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  • February 20, 2019, 10:01:55 PM

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Author Topic: Defaulted Student Loans in Collections - Really Need Help  (Read 53 times)

CuldesacElephant

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Defaulted Student Loans in Collections - Really Need Help
« on: February 12, 2019, 04:00:13 PM »
My student loans (all federal) have been in default for a long while (since April 2016), and I am extremely scared about my current situation. I’d really appreciate some confirmation and any other help.

Yesterday I got a letter in the mail from a company called Alltran (it was dated Feb 5, 2019) about my student loans, specifically the Perkins loans I got from my university. I did some research and found out they are a collections company that my university gave my loans to. They said I have 30 days (Mar 7, 2019) to “dispute the validity of the debt”. I have not responded to them yet.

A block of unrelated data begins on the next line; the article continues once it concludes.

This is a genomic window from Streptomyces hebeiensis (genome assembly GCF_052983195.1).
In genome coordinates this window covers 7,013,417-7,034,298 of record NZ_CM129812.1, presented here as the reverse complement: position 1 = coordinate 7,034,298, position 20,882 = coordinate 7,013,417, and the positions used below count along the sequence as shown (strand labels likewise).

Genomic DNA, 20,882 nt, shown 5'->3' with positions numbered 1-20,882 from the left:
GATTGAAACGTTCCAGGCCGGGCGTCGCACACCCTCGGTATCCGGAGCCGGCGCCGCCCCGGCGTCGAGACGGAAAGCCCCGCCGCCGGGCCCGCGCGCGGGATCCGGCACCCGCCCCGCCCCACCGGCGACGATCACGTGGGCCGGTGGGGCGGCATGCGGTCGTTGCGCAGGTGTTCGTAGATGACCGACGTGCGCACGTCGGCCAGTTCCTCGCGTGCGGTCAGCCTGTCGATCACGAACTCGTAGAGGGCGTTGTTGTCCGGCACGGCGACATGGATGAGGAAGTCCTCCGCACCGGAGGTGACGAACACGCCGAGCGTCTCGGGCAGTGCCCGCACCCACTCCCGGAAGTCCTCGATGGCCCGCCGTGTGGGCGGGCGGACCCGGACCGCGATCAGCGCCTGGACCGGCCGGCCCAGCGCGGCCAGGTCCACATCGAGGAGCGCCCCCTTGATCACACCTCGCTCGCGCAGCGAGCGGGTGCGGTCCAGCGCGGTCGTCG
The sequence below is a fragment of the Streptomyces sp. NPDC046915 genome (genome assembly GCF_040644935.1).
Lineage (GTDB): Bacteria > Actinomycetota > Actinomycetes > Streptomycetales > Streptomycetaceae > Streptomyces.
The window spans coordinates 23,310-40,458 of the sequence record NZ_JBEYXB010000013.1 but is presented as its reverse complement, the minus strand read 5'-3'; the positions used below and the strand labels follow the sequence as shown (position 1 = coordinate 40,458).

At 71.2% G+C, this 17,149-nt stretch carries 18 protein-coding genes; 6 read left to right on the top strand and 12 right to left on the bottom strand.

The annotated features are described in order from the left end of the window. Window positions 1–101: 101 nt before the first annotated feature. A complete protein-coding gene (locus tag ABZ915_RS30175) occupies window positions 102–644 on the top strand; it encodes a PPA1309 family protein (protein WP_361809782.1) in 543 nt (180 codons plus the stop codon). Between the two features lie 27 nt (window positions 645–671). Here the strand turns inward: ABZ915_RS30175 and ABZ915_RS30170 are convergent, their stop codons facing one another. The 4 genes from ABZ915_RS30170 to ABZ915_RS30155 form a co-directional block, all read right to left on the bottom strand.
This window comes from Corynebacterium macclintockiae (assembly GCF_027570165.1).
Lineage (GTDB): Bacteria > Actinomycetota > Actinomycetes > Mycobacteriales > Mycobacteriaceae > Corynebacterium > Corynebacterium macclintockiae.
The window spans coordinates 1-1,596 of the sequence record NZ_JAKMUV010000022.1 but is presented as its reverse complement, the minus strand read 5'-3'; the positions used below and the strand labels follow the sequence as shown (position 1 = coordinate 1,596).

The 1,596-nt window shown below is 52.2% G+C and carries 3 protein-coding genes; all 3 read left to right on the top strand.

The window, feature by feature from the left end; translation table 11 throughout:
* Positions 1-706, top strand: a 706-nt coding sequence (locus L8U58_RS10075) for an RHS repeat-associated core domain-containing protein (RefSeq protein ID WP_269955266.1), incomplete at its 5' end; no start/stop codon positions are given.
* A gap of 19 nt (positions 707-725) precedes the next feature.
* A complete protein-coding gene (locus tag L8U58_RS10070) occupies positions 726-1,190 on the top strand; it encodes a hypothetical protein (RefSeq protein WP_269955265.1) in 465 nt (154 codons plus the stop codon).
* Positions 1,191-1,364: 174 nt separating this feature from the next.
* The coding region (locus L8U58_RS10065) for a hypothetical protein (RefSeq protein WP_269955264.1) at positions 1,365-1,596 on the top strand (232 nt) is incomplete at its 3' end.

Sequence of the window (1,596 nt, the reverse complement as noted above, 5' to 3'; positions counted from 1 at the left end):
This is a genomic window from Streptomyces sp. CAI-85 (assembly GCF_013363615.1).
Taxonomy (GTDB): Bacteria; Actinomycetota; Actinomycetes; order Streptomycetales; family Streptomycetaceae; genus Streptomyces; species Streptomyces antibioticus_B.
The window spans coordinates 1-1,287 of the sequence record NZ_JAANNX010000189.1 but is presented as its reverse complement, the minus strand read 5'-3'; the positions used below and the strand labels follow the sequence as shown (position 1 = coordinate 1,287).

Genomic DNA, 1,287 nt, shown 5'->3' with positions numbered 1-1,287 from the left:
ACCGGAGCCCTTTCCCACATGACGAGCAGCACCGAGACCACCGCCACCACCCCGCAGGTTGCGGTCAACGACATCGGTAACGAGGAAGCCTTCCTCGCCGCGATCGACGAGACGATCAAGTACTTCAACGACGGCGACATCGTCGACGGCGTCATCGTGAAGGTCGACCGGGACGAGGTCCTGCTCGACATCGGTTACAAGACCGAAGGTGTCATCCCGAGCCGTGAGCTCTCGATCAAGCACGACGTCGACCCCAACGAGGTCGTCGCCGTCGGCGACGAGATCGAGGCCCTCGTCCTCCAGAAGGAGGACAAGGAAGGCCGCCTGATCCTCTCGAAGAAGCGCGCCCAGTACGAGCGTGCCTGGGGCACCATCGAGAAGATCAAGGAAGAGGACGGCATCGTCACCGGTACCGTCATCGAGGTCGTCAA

I’ve been up reading random articles for about 12 hours now, and I think I now understand how to get out of default.

From what I understand, there are two ways to get out of default (aside from paying everything in full): consolidation or rehabilitation.

Consolidation doesn’t cost money, but can take 2 to 3 months to process, and you aren’t eligible if you have wage garnishment. Your defaulted loans will stay on your credit report.

Rehabilitation is where you contact your loan servicers, tell them you want to rehabilitate the loan, and agree to a monthly payment that you must make on-time 9 months in a row, after which your loans are out of default. Your defaulted loans are removed from your credit report.